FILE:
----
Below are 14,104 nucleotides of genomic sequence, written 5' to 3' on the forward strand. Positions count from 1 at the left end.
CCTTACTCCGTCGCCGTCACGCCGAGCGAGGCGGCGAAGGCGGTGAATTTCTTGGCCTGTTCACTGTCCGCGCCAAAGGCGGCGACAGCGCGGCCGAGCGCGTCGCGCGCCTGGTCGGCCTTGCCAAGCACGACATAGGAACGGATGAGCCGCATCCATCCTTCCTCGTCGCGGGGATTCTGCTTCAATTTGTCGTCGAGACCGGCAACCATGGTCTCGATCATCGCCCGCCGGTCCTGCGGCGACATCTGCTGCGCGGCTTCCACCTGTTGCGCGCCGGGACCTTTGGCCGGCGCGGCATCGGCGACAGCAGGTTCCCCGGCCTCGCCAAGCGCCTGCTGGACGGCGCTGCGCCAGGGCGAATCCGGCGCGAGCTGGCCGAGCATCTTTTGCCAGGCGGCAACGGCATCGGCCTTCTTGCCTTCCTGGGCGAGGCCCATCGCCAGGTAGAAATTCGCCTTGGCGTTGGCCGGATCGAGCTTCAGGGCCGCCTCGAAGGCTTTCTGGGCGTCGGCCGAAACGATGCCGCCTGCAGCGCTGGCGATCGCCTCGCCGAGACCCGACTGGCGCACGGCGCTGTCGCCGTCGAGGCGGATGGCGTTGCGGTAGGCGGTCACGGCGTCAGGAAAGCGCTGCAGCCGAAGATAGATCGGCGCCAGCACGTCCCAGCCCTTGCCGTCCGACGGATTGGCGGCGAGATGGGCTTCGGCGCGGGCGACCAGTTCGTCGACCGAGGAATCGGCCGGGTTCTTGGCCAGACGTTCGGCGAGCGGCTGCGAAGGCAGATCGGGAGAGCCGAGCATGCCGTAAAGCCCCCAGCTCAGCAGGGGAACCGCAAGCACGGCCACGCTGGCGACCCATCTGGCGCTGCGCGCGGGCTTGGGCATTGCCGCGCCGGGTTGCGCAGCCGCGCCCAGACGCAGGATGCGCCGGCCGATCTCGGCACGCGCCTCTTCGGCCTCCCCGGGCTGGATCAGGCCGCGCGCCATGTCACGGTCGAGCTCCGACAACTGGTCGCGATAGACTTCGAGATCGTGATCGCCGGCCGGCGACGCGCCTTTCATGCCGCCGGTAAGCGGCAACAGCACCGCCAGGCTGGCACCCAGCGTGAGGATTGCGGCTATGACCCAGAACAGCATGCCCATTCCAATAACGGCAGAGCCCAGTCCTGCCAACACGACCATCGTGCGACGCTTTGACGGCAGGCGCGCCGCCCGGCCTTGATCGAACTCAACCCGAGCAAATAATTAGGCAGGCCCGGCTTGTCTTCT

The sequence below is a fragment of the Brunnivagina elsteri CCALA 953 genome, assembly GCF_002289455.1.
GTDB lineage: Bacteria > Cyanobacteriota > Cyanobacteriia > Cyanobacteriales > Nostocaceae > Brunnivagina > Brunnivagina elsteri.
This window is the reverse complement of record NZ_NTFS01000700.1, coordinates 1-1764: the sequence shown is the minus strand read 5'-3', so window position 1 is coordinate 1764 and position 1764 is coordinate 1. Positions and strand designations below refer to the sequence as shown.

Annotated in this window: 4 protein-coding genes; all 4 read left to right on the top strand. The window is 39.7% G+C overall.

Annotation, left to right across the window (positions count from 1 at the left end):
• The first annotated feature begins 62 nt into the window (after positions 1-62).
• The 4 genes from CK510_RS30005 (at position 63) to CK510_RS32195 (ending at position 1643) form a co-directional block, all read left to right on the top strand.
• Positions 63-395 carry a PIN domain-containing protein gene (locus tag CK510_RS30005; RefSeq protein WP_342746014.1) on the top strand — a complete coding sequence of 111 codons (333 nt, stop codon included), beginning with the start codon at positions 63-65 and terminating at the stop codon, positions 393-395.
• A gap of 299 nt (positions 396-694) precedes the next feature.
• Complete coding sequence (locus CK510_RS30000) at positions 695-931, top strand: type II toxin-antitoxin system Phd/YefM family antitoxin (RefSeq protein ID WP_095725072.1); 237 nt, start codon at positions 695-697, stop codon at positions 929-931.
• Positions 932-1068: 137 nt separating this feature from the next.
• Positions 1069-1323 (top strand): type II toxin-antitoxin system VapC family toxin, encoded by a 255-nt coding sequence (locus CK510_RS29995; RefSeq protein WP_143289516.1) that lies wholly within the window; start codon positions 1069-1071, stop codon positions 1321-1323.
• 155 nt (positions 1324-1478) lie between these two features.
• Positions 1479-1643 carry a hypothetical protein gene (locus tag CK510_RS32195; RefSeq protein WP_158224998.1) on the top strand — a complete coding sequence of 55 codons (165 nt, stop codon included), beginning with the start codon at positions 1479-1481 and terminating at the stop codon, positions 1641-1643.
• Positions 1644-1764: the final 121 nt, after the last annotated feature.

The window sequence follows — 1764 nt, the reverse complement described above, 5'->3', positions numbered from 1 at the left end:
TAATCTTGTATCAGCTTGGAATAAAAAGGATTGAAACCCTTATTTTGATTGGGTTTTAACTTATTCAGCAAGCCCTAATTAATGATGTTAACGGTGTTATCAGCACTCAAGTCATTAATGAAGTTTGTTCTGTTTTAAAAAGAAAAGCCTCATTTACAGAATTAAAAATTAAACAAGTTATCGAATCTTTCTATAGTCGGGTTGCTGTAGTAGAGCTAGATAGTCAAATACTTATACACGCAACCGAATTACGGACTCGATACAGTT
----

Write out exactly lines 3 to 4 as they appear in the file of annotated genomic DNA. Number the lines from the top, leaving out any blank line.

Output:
The sequence below is a fragment of the Brunnivagina elsteri CCALA 953 genome, assembly GCF_002289455.1.
GTDB lineage: Bacteria > Cyanobacteriota > Cyanobacteriia > Cyanobacteriales > Nostocaceae > Brunnivagina > Brunnivagina elsteri.